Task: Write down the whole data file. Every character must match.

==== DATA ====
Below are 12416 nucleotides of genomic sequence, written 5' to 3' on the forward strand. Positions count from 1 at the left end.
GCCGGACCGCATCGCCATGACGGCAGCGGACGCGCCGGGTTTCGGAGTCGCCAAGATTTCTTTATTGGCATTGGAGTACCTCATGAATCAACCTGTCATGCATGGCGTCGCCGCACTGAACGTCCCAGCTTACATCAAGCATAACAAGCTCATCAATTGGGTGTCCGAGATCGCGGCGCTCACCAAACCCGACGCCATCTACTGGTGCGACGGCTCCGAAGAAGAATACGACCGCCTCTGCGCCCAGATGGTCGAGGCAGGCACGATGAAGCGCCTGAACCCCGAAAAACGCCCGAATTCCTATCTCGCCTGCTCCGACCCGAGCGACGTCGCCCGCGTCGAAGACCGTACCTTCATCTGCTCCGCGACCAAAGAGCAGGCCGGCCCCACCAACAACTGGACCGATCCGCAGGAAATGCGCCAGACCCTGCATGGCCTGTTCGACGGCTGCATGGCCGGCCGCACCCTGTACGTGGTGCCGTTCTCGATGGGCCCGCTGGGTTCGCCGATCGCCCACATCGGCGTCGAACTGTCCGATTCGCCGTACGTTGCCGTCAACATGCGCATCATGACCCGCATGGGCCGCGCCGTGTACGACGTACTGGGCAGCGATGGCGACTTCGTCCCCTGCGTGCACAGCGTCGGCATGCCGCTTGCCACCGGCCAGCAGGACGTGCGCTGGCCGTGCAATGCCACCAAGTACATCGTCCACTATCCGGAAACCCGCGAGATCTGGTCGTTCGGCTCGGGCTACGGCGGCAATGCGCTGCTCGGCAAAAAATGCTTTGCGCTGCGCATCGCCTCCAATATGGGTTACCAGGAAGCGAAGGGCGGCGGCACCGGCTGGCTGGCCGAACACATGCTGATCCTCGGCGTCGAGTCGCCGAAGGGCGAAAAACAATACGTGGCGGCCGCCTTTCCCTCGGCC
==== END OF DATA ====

Below are 12416 nucleotides of genomic sequence, written 5' to 3' on the forward strand. Positions count from 1 at the left end.
GCCGGACCGCATCGCCATGACGGCAGCGGACGCGCCGGGTTTCGGAGTCGCCAAGATTTCTTTATTGGCATTGGAGTACCTCATGAATCAACCTGTCATGCATGGCGTCGCCGCACTGAACGTCCCAGCTTACATCAAGCATAACAAGCTCATCAATTGGGTGTCCGAGATCGCGGCGCTCACCAAACCCGACGCCATCTACTGGTGCGACGGCTCCGAAGAAGAATACGACCGCCTCTGCGCCCAGATGGTCGAGGCAGGCACGATGAAGCGCCTGAACCCCGAAAAACGCCCGAATTCCTATCTCGCCTGCTCCGACCCGAGCGACGTCGCCCGCGTCGAAGACCGTACCTTCATCTGCTCCGCGACCAAAGAGCAGGCCGGCCCCACCAACAACTGGACCGATCCGCAGGAAATGCGCCAGACCCTGCATGGCCTGTTCGACGGCTGCATGGCCGGCCGCACCCTGTACGTGGTGCCGTTCTCGATGGGCCCGCTGGGTTCGCCGATCGCCCACATCGGCGTCGAACTGTCCGATTCGCCGTACGTTGCCGTCAACATGCGCATCATGACCCGCATGGGCCGCGCCGTGTACGACGTACTGGGCAGCGATGGCGACTTCGTCCCCTGCGTGCACAGCGTCGGCATGCCGCTTGCCACCGGCCAGCAGGACGTGCGCTGGCCGTGCAATGCCACCAAGTACATCGTCCACTATCCGGAAACCCGCGAGATCTGGTCGTTCGGCTCGGGCTACGGCGGCAATGCGCTGCTCGGCAAAAAATGCTTTGCGCTGCGCATCGCCTCCAATATGGGTTACCAGGAAGCGAAGGGCGGCGGCACCGGCTGGCTGGCCGAACACATGCTGATCCTCGGCGTCGAGTCGCCGAAGGGCGAAAAACAATACGTGGCGGCCGCCTTTCCCTCGGCC